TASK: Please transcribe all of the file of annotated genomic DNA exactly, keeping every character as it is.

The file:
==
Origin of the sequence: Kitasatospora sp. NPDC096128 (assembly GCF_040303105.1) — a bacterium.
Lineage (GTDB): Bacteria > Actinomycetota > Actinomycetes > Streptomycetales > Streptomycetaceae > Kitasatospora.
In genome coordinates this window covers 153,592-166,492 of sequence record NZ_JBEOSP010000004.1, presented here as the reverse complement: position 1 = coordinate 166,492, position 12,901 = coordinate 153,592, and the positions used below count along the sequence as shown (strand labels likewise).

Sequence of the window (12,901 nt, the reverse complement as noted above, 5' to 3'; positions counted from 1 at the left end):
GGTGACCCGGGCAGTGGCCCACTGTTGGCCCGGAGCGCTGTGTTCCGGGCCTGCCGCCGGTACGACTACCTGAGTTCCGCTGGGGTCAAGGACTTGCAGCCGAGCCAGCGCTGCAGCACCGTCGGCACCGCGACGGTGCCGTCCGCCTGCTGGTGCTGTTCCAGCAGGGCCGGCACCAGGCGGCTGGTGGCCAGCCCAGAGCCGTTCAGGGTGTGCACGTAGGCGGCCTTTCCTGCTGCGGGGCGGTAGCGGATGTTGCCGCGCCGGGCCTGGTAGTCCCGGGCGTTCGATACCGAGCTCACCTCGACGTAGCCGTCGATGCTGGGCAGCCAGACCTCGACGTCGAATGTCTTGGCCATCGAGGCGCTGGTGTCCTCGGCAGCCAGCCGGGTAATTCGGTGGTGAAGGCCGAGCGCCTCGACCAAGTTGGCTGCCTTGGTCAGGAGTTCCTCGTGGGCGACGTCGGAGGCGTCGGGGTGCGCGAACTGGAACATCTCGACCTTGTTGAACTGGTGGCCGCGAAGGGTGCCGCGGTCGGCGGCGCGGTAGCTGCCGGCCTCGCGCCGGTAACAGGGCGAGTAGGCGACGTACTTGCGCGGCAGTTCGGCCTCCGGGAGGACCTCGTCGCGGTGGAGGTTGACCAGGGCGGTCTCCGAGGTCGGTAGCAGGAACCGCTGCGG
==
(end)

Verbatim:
Origin of the sequence: Kitasatospora sp. NPDC096128 (assembly GCF_040303105.1) — a bacterium.
Lineage (GTDB): Bacteria > Actinomycetota > Actinomycetes > Streptomycetales > Streptomycetaceae > Kitasatospora.
In genome coordinates this window covers 153,592-166,492 of sequence record NZ_JBEOSP010000004.1, presented here as the reverse complement: position 1 = coordinate 166,492, position 12,901 = coordinate 153,592, and the positions used below count along the sequence as shown (strand labels likewise).

Sequence of the window (12,901 nt, the reverse complement as noted above, 5' to 3'; positions counted from 1 at the left end):
GGTGACCCGGGCAGTGGCCCACTGTTGGCCCGGAGCGCTGTGTTCCGGGCCTGCCGCCGGTACGACTACCTGAGTTCCGCTGGGGTCAAGGACTTGCAGCCGAGCCAGCGCTGCAGCACCGTCGGCACCGCGACGGTGCCGTCCGCCTGCTGGTGCTGTTCCAGCAGGGCCGGCACCAGGCGGCTGGTGGCCAGCCCAGAGCCGTTCAGGGTGTGCACGTAGGCGGCCTTTCCTGCTGCGGGGCGGTAGCGGATGTTGCCGCGCCGGGCCTGGTAGTCCCGGGCGTTCGATACCGAGCTCACCTCGACGTAGCCGTCGATGCTGGGCAGCCAGACCTCGACGTCGAATGTCTTGGCCATCGAGGCGCTGGTGTCCTCGGCAGCCAGCCGGGTAATTCGGTGGTGAAGGCCGAGCGCCTCGACCAAGTTGGCTGCCTTGGTCAGGAGTTCCTCGTGGGCGACGTCGGAGGCGTCGGGGTGCGCGAACTGGAACATCTCGACCTTGTTGAACTGGTGGCCGCGAAGGGTGCCGCGGTCGGCGGCGCGGTAGCTGCCGGCCTCGCGCCGGTAACAGGGCGAGTAGGCGACGTACTTGCGCGGCAGTTCGGCCTCCGGGAGGACCTCGTCGCGGTGGAGGTTGACCAGGGCGGTCTCCGAGGTCGGTAGCAGGAACCGCTGCGG